Maybe you’re new to the world of making candles, or perhaps you need a refresher on the best techniques to create unique candles. Perhaps you have an idea of the type of candles you want to make but don’t know where to begin. Whatever the case, what are the best practices you can use to make your own high-quality candles?
Making candles is an easy, low-cost hobby. You can make your own candles at home by following this easy seven-step process:
- Gather Materials
- Weigh ingredients
- Heat Wax
- Prepare Container
- Pour Candle
- Cure Candle
- Conduct Burn Test
Making candles is an easy hobby, accessible to anyone. Unlike other craft hobbies, it does not require a significant financial investment to get started. You can get started without buying any notable equipment at all, using items you already have in your kitchen, like a stove and pots, to heat the wax.
Even if you decide to purchase specialty equipment, however, you can outfit yourself with a complete candle-making kit for less than $100. Plus, you can buy the materials for your first batch of candles for less than $10. I challenge you to find another hobby that offers the low-cost satisfaction that comes with making your own craft candles.
Is Making Your Own Candles Difficult?
Not at all! Once you start making candles, you will probably find that you are not satisfied merely making them for yourself. After all, there is an infinite way to combine materials to create visually appealing and redolent candles, something you might want to share with others either as gifts or even possibly starting your own candle business.
Read on to find out what you need to do to start making your own candles!
Gathering materials might seem like such an obvious step when making anything that you’re probably asking why we took the time to include it on this list. The reason is that people are often disorganized in this critical planning step, resulting in poorly made candles.
Choose a Candle Recipe
Once you’ve had some experience, you can design your own candle recipes. However, if you are starting out, you probably want to go with a recipe someone else has already developed.
For beginners, I like this Easy Cinnamon Candle with Beeswax recipe that I found on Naturally Made Mom. Beeswax candles are so unique and healthy. I enjoy working with beeswax, though it’s challenging. If you can make a beeswax candle, you can make anything, and this recipe is excellent for beginners to try.
You can also watch this short video that will teach you to make candles with only two ingredients.
Choose Higher Quality
Choose the highest quality ingredients you can afford in your candles when possible. Notice I said “highest quality,” not “most expensive.”
Here is how you can source high-quality ingredients without paying premium prices:
- Buy from reputable merchants with an established history
- Be sure to check Better Business Bureau and other online reputation aggregators
- Read reviews for products you are buying
- Make sure you read ingredient lists to know what exactly you are buying
This last tip is essential. If you are just getting started in making your own candles, you might not know that waxes, for instance, are sometimes only advertised as the dominant ingredient. So, if you want to make a candle with 100% soy wax, make sure the formulation you buy is, in fact, pure soy.
The final step in gathering your materials is measuring them correctly. Wax, which is typically sold in flakes, must be combined with liquid fragrance oils. You need to know how much volume of the wax/oil mixture your container or jar will hold, which should be on the container’s label or item description.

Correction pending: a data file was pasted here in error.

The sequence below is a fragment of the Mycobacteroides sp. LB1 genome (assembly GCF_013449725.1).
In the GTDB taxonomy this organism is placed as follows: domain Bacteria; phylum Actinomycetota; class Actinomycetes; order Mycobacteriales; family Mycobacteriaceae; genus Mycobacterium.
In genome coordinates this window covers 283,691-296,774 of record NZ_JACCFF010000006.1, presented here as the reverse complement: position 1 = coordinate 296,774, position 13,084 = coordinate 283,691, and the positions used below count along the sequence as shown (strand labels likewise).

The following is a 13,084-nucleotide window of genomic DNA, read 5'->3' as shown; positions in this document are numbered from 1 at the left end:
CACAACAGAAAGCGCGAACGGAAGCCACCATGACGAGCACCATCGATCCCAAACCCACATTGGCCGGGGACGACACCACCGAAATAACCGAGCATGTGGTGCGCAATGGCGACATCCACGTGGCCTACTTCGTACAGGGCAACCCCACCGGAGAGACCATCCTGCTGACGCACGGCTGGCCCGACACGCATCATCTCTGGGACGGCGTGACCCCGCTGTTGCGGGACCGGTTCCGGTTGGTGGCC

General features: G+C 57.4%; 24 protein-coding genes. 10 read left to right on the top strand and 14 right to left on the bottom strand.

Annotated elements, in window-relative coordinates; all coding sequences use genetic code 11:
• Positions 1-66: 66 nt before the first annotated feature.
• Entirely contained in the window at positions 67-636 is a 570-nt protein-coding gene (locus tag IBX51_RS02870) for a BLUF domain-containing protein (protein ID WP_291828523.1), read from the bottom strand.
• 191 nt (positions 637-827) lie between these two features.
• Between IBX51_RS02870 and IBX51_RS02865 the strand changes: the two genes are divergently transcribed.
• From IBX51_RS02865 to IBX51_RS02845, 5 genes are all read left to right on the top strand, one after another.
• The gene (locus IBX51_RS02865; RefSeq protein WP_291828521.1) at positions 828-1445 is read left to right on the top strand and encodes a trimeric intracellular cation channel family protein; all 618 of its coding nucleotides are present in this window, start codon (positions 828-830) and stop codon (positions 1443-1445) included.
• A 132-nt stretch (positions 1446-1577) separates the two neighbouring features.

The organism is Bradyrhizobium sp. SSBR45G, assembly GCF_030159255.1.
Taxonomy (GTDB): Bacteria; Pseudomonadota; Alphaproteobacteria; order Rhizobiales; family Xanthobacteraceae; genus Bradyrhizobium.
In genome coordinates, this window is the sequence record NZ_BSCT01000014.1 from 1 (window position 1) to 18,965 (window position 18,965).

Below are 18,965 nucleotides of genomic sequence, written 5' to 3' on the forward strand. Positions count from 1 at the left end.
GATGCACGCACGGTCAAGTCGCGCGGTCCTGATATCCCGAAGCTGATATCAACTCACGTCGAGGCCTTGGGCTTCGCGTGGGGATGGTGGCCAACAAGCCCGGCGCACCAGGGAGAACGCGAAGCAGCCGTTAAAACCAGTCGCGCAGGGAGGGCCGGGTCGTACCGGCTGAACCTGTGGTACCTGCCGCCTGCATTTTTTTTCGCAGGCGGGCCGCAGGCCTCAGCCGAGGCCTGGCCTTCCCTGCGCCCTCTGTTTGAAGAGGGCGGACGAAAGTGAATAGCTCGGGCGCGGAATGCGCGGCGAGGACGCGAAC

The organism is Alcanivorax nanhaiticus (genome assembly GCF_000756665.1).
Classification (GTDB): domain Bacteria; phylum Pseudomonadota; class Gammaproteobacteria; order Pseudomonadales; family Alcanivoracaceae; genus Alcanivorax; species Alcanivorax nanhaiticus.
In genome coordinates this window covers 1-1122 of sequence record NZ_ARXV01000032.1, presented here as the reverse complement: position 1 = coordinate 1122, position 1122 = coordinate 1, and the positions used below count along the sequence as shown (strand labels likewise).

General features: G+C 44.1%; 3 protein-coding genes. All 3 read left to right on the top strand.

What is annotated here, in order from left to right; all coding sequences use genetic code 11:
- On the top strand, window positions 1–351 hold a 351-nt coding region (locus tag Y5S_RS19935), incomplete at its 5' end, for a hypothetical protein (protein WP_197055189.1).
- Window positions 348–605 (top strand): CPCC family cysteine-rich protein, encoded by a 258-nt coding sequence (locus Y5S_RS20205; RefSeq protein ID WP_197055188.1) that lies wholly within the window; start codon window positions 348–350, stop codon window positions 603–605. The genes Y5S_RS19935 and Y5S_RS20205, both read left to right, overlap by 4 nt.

Calculate Ingredient Needs
Here is how you calculate how much wax and oil to use in a candle:
- Start with the fill volume of the container
- Calculate the fragrance needed by multiplying the wax’s fragrance load by container fill volume to get fragrance used
- Subtract the fragrance used from the container fill volume to calculate the liquid wax volume you will need
- But since the wax is in a solid form, you need to convert it to grams by multiplying the volume by 0.83
That seems more complicated than it is, so let me walk you through an example:
- The jar you are using for your candle has a 250ml fill volume
- The recommended fragrance load for your wax-fragrance combination is 10% (you can almost always use 10%)
- .10 X 250=25ml, which is how much fragrance you will need to add
- 250-25-225ml, which is how much liquid wax you need to add
- 225 X .83= 186.75 grams, which is the weight of how much wax you will need to melt.
Use a precise digital scale when measuring wax. You can measure liquid fragrance using a measuring cup.
Now that you’ve chosen and carefully measured your ingredients, you are ready to heat your wax.
Some people heat their wax on the stove in a saucepan or even in a microwave in a container. To achieve optimal results, though, you need to use some kind of double boiler system. The inner container that directly holds the wax should have a pitcher-shaped spout.
A double boiler is a two-vessel system in which only the outer vessel is exposed directly to the heat source. The outer vessel holds water, which is used to heat the inner container. Think of a pot of boiling water inside of which there is a pitcher. The boiling water in the outer pot heats the pitcher. Only the outer pot is exposed directly to the heat.
You want to use a double boiler system because heating wax is a delicate proposition since wax burns quickly. Not only does burning harm the integrity of the wax, but it also poses a safety issue. Wax that is too hot can easily cause a fire. Using a double boiler ensures the wax in the inner container heats slowly and more evenly.
Dedicated Pouring Pitcher
Even if you are making candles for the first time, you should consider investing in a dedicated pouring pitcher. They are not very expensive and provide the best experience for smoothly melting candle wax.
I like aluminum pouring pitchers with wooden handles like this one from Scandinavian Candle Co. The black aluminum provides a nonstick surface for the wave, and the wooden handle is heat-resistant, meaning you should not have to resort to grabbing it with a towel or glove.
As you can see, even deluxe pouring pitchers like this one cost less than $20.